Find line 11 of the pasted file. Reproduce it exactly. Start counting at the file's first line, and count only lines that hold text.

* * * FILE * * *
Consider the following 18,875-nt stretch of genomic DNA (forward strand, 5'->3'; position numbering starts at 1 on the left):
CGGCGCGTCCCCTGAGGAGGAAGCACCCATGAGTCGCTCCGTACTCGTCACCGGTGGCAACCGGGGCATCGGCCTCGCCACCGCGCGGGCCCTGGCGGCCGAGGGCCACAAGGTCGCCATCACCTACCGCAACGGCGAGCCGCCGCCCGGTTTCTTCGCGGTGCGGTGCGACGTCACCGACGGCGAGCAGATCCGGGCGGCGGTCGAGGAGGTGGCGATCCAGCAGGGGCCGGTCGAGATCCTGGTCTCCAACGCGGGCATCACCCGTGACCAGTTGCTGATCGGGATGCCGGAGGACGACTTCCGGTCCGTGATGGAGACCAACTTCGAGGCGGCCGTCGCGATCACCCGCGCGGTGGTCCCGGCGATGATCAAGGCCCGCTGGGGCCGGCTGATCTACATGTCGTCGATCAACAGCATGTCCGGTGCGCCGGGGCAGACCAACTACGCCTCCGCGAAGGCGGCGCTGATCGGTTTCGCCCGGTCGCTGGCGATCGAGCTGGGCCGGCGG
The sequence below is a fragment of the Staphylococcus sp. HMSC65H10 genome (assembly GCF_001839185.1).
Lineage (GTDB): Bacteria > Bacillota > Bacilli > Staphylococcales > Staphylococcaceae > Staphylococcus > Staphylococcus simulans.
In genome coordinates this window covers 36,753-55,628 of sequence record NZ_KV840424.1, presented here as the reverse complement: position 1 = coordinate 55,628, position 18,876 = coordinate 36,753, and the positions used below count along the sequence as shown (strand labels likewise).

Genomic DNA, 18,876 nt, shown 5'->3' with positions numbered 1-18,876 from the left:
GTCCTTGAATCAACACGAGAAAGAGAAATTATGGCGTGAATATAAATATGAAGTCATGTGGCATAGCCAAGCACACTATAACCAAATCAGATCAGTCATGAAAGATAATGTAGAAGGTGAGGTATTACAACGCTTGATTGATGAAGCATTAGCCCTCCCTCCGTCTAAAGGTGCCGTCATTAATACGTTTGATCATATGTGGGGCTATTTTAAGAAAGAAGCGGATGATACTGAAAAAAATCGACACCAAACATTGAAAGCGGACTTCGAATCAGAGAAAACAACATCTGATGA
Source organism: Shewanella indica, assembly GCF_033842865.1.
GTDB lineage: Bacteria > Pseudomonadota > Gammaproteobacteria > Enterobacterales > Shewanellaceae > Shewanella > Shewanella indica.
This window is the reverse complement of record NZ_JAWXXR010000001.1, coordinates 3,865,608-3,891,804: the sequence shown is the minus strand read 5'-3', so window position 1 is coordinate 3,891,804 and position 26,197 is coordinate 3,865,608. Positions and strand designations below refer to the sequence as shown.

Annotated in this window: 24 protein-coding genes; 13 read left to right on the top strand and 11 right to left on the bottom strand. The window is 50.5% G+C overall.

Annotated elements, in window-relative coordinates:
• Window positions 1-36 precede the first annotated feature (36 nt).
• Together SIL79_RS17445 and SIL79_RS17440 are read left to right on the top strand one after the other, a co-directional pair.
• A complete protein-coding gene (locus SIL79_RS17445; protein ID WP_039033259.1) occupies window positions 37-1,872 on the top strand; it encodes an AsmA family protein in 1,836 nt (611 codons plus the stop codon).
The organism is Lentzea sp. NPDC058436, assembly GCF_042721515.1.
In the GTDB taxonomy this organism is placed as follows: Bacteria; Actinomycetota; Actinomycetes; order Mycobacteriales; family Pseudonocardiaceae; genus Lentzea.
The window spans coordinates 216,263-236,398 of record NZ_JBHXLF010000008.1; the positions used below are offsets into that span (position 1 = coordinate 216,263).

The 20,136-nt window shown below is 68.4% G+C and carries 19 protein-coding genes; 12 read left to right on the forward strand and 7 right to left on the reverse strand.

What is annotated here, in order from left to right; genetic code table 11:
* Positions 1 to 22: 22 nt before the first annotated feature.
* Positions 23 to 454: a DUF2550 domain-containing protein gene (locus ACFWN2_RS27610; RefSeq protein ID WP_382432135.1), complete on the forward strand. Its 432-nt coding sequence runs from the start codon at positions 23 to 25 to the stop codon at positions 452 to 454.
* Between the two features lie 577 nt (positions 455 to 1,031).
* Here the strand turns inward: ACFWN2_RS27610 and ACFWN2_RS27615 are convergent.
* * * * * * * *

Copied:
Annotated in this window: 24 protein-coding genes; 13 read left to right on the top strand and 11 right to left on the bottom strand. The window is 50.5% G+C overall.